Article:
By Barçın Yinanç
January 17, 2022
While it was fear of Russia that prevented the Central Asian countries from showing an interest in the Middle Corridor, it is ironically the same Russian factor that has today led to the reinvigoration of this alternative to the Northern Corridor. However, crucially, the future of the Middle Corridor depends on European interest and particularly on the European Union revising its attitude toward Turkey that has been spearheading the project for more than a decade and that is indispensable to its realization. European decision makers must recognize that they need to join hands with Turkey to make the Middle Corridor come to fruition.
By John C. K. Daly
July 5, 2018
For years Turkey, which imports 90 percent of its energy needs, has considered any and all options to lessen its import costs, including nuclear. The country’s energy requirements have persistently pitted the government against the country’s environmentalist lobby, one of the strongest in the Middle East. Despite such concerns, Turkey’s nuclear lobby has scored a decisive victory, as the ground has been broken for the nation’s first nuclear power plant (NPP) at Akkuyu on the southern Mediterranean coast.
Akkuyu will consist of four 1,200 megawatt (MW) VVER reactors producing a total of 4,800 MW. The Akkuyu NPP, being constructed by the Russian state nuclear energy corporation Rosatom, is projected to meet 10 percent of Turkey's future energy requirements. The first unit of the plant is scheduled to come online in 2023, with the NPP’s overall cost projected to be $20 billion.
KEY ISSUE: On April 3 President Recep Tayyip Erdoğan hosted Russian President Vladimir Putin at the presidential complex in Ankara, where they attended via teleconference the Akkuyu NPP groundbreaking ceremony, an event described by Erdoğan as a “historic moment.” Putin remarked, "It is difficult to overestimate the significance of this large-scale, innovative project. In essence, today we are not only witnessing the construction of Turkey's first nuclear power plant, but we are also creating the basis of Turkey's nuclear industry as a whole.” Despite such optimism about bringing the facility’s first reactor online in 2023, the 100th anniversary of the Republic of Turkey, as highlighted by both Putin and Erdoğan in their ceremonial speeches, it remains to be seen whether such an ambitious agenda will be fully implemented in the future.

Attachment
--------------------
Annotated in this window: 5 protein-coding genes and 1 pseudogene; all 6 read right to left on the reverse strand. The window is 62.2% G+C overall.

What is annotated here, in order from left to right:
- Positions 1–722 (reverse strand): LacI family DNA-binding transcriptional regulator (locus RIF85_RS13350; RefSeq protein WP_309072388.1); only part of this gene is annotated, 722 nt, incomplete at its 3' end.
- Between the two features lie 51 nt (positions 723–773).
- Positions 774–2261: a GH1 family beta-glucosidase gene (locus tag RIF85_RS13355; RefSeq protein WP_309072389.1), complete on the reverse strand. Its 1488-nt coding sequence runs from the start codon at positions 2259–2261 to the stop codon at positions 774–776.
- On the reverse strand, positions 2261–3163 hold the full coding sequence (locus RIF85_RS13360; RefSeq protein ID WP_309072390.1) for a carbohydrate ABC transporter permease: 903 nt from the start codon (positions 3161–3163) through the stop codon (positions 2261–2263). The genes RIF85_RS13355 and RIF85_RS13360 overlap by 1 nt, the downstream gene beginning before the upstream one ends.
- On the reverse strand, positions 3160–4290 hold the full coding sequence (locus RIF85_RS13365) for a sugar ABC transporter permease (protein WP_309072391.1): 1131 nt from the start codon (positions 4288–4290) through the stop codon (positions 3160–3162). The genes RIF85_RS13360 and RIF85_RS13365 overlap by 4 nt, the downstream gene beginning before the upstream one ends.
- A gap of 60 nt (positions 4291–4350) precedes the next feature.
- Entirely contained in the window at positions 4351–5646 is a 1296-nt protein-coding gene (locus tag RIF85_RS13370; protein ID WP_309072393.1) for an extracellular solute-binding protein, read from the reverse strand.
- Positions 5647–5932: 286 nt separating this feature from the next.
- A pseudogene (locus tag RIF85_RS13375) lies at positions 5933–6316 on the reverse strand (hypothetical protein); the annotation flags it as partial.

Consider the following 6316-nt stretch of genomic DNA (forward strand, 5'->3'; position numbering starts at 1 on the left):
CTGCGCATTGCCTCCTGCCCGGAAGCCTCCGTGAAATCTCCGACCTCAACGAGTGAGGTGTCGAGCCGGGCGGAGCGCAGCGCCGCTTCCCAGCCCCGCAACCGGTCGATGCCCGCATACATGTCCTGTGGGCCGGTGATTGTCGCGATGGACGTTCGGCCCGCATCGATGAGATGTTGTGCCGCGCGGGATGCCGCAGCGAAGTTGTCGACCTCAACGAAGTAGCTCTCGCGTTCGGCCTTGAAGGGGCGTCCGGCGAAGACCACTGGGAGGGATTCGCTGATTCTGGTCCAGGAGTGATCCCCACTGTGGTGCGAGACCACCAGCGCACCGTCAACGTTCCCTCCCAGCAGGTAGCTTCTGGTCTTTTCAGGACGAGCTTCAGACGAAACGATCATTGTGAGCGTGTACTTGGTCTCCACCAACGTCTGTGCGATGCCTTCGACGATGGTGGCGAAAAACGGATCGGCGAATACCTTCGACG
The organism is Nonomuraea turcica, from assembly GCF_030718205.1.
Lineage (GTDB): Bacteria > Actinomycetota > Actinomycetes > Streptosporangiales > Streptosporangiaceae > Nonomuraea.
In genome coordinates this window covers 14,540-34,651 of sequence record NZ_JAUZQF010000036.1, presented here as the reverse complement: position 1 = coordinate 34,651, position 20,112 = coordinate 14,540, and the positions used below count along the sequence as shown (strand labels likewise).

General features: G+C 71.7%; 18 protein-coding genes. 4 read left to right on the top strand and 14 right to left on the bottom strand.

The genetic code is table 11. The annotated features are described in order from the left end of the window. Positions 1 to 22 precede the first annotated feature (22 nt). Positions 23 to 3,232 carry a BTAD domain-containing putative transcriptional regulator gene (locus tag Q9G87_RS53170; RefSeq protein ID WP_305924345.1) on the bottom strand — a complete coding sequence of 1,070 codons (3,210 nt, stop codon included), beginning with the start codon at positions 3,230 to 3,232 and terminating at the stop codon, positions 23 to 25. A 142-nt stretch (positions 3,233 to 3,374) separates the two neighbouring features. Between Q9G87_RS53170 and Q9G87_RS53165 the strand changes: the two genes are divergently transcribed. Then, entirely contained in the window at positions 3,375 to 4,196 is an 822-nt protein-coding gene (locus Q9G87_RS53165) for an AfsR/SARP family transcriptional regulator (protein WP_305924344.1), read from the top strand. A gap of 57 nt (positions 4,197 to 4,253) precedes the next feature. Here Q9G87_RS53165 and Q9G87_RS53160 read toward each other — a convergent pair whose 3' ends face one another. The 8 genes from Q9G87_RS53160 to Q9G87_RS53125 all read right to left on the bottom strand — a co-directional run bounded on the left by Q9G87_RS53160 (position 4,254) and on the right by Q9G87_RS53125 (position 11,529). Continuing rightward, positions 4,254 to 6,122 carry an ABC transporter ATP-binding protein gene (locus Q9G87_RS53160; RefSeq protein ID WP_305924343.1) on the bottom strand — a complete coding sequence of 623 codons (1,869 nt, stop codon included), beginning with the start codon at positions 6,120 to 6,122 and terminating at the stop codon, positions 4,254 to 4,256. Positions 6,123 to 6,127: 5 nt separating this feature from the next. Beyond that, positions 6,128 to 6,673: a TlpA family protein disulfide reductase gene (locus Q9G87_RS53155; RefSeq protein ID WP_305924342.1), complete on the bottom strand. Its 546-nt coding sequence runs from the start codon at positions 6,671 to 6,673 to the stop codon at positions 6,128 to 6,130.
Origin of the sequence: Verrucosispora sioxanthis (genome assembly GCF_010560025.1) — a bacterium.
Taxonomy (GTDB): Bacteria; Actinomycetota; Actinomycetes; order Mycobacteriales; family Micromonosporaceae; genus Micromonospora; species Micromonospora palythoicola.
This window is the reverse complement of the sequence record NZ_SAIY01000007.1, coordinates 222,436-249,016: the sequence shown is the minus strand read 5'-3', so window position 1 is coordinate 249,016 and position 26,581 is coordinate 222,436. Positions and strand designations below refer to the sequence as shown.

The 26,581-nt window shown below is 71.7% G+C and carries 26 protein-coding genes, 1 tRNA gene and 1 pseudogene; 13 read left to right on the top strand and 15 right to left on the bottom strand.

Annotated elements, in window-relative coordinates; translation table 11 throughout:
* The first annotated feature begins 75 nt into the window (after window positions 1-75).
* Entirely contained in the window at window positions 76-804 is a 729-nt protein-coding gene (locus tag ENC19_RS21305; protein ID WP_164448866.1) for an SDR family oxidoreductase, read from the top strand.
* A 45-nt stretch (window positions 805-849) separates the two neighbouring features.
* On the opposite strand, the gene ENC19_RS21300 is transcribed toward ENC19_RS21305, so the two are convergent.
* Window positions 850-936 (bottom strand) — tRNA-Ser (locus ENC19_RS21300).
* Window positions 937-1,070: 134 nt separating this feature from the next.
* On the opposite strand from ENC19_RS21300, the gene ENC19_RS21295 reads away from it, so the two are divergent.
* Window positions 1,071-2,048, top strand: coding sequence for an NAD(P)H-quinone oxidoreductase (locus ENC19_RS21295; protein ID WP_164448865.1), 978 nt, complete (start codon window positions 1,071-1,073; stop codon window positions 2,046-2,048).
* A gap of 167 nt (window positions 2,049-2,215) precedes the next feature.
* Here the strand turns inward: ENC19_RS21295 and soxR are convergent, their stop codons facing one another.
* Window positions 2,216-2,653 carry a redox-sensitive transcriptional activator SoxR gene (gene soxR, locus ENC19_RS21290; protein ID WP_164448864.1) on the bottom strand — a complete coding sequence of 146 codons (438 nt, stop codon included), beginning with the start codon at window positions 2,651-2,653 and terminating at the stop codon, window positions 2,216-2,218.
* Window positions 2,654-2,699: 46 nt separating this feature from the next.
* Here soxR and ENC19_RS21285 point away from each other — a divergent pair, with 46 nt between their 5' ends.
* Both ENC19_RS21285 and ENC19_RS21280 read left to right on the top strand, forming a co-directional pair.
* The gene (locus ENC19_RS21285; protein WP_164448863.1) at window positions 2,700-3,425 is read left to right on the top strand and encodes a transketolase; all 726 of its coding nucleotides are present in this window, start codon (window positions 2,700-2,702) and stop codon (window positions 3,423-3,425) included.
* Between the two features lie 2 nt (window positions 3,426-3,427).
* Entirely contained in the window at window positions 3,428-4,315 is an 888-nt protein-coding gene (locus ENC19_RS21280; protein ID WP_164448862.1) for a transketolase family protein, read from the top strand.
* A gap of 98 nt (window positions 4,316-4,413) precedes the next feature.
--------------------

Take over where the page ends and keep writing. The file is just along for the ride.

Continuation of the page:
By Micha’el Tanchum (vol. 8, no. 2 of the Turkey Analyst)
With the close of 2014 witnessing the beginning of a de facto anti-Turkey bloc emerging in the eastern Mediterranean among the four countries with whom Turkey is in contention, the Turkish government has attempted to reduce tensions by removing a seismic exploration vessel and its escort ships from an area where the Republic of Cyprus has been drilling for offshore energy. However, the stand-down is likely to be temporary as campaigning intensifies in the run-up to Turkey’s all-important June 2015 parliamentary elections.
By Stephen Blank (vol. 7, no. 22 of the Turkey Analyst)
The announcement that the original South Stream is being closed, and is instead going to be redirected through Turkey, is of epochal significance. However, it is by no means certain that Russia and Turkey can pursue antagonistic policies geopolitically and simultaneously maximize the benefits of their deepened energy relation and increased economic cooperation. And in its eagerness to become a gas hub, Turkey has severely limited the possibilities for Ukraine, Azerbaijan, and Central Asian gas producers to break free of Moscow’s energy grip.
By M. Kemal Kaya (vol. 5, no. 14 of the Turkey Analyst)
The realization of the Trans-Anatolian Project by 2018 will strengthen Azerbaijan in strategic terms, offering it a route to the world markets that bypasses Russia. The realization of TANAP is a significant geostrategic setback for Russia. However, TANAP is no panacea for Turkey’s energy predicament. Turkey will remain dependent on Russia as a natural gas supplier.
The Turkey Analyst is a publication of the Central Asia-Caucasus Institute & Silk Road Studies Joint Center, designed to bring authoritative analysis and news on the rapidly developing domestic and foreign policy issues in Turkey. It includes topical analysis, as well as a summary of the Turkish media debate.